Arduino PCINT (Pin Change Interrupts)

In this tutorial, we’ll discuss Arduino PCINT (Pin Change Interrupts) from the fundamental concepts all the way to implementing interrupt-based systems. We’ll start off by discussing what are interrupts, and how they work.

We’ll create a couple of Arduino Pin Change Interrupt Example Projects in this tutorial to practice what we’ll learn all the way through. Without further ado, let’s get right into it!

Table of Contents

  1. How Interrupts Work?
  2. Arduino PCINT (Pin Change Interrupts)
  3. Arduino Pin Change Interrupts Library
  4. Arduino PCINT (Pin Change Interrupts) Code
  5. Arduino PCINT Example
  6. Arduino Pin Change Interrupt Speed
  7. Arduino PCINT Wrap Up

How Interrupts Work?

The interrupt handling mechanism in Arduino (Atmega328p) microcontroller is illustrated in the figure below. And it goes like this:

Arduino-Interrupts

When the microcontroller’s CPU receives an interrupt signal, it pauses the main program execution and saves its current context.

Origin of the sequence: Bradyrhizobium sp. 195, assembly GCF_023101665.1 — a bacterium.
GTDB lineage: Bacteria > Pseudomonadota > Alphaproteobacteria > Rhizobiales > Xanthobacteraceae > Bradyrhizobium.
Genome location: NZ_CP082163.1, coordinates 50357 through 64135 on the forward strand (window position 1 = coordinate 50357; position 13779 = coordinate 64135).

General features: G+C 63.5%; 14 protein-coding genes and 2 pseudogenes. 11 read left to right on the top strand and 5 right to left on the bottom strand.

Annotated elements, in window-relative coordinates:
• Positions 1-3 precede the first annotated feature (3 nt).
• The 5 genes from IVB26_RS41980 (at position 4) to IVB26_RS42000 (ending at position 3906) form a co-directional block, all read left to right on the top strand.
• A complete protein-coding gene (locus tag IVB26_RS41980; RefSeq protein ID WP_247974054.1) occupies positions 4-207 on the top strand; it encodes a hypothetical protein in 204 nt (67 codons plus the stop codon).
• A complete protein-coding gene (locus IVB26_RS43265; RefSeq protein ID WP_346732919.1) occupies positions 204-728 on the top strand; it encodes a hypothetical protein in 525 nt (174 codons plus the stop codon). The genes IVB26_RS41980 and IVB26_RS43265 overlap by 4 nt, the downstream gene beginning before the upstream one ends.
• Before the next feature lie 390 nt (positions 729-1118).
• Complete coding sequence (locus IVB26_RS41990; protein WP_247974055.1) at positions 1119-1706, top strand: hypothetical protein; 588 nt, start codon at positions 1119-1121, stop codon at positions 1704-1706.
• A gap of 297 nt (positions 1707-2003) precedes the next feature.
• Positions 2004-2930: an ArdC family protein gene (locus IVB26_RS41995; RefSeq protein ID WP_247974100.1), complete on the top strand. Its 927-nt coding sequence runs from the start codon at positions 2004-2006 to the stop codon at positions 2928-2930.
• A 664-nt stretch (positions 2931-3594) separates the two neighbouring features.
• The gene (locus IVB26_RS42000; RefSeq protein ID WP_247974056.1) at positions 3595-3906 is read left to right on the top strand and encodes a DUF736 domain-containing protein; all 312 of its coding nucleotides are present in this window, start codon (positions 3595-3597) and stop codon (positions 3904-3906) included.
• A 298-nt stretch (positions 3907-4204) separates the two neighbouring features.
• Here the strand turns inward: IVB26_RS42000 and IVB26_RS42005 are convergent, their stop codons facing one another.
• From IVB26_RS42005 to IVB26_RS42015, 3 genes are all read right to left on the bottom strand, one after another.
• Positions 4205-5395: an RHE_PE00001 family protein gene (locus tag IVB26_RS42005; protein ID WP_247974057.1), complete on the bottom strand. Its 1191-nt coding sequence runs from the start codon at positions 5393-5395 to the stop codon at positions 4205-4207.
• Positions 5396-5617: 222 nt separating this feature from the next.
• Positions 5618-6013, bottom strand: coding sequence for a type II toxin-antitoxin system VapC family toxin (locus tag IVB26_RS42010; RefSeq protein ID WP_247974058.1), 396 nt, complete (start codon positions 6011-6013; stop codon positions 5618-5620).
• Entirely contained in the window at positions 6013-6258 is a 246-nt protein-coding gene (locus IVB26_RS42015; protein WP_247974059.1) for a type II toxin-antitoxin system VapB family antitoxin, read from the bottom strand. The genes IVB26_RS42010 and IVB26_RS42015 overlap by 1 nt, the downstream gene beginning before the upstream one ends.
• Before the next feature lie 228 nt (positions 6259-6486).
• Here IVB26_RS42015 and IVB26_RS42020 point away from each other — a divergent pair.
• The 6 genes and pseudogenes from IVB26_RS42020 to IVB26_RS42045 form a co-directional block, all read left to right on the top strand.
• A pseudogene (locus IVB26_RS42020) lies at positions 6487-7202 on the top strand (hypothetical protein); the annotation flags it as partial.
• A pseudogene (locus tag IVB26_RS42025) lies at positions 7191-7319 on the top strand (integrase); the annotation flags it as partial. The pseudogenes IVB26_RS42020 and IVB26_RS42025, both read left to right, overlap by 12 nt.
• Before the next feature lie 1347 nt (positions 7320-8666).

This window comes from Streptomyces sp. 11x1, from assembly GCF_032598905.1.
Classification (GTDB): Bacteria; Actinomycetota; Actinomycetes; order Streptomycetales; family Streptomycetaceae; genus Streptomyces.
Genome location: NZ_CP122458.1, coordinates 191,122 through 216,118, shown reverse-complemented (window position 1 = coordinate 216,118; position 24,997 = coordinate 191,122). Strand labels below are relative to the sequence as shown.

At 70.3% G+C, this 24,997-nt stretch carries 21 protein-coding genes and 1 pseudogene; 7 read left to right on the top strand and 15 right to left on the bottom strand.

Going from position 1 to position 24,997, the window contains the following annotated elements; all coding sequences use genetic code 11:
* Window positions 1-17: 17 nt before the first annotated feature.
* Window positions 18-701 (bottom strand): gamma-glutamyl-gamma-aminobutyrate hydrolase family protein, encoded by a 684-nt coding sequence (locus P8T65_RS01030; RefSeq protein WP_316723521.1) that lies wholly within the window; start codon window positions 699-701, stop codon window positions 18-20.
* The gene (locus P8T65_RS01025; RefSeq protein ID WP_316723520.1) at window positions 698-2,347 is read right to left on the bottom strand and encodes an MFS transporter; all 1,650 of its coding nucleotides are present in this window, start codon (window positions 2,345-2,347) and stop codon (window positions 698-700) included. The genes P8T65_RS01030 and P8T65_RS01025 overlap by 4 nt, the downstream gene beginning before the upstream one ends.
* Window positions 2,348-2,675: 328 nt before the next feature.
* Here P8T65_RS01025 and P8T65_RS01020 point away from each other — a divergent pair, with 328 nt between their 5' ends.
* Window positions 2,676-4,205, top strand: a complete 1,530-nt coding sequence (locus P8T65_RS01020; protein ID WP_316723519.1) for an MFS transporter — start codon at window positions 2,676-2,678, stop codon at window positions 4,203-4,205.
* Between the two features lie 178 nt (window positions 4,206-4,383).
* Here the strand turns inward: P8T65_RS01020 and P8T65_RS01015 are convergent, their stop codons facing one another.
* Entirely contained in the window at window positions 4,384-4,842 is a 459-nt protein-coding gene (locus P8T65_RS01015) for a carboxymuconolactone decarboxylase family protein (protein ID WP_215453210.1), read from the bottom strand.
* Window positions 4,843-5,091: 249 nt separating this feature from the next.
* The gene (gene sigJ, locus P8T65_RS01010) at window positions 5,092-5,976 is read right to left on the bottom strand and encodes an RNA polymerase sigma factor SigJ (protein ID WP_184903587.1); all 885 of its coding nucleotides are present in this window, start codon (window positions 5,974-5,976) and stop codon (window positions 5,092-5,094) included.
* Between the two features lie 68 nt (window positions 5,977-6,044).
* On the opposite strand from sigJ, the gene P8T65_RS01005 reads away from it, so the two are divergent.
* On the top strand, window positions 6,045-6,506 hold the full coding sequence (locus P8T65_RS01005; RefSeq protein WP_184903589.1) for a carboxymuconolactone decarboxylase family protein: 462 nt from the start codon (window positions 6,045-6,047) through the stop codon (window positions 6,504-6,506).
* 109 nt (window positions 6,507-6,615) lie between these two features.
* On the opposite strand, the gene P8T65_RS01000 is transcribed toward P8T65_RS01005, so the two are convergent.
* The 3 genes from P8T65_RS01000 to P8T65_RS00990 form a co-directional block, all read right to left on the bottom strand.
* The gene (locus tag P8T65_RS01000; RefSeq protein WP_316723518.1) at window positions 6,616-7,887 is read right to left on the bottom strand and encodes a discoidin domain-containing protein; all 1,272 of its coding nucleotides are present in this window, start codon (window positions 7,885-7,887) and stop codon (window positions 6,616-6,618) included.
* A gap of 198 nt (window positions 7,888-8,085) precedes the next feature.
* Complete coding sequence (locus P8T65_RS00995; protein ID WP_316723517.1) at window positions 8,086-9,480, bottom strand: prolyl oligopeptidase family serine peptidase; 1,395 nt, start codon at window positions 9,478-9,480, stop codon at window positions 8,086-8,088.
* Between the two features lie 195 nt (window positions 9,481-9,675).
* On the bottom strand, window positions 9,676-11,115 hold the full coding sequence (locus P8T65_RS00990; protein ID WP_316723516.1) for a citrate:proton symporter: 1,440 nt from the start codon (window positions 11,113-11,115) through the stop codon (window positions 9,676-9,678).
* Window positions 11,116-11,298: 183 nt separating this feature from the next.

The CPU then jumps to the interrupt vector (address) where the corresponding ISR handler function is located. And starts executing that ISR handler function till completion.

Then, the CPU restores back the context of the main program and jumps back to where it left off the main program. And everything resumes as it used to before the arrival of the interrupt signal.

When a new interrupt is fired, the CPU will immediately be notified and all previous steps will be repeated again. Otherwise, the CPU will keep executing the main program (super loop() function).

💡 Also Read

This is the complete Arduino Interrupts Tutorial. It’ll provide you with more in-depth information about interrupts in general and specifically in Arduino, how it works, how to write efficient ISR handlers, and other tips & tricks.


Arduino PCINT (Pin Change Interrupts)

External interrupt pins are usually referred to as IRQ pins (interrupt request pins). Which directly fire interrupt signals to the CPU when a certain external event occurs, that’s why those interrupts are known as external interrupts.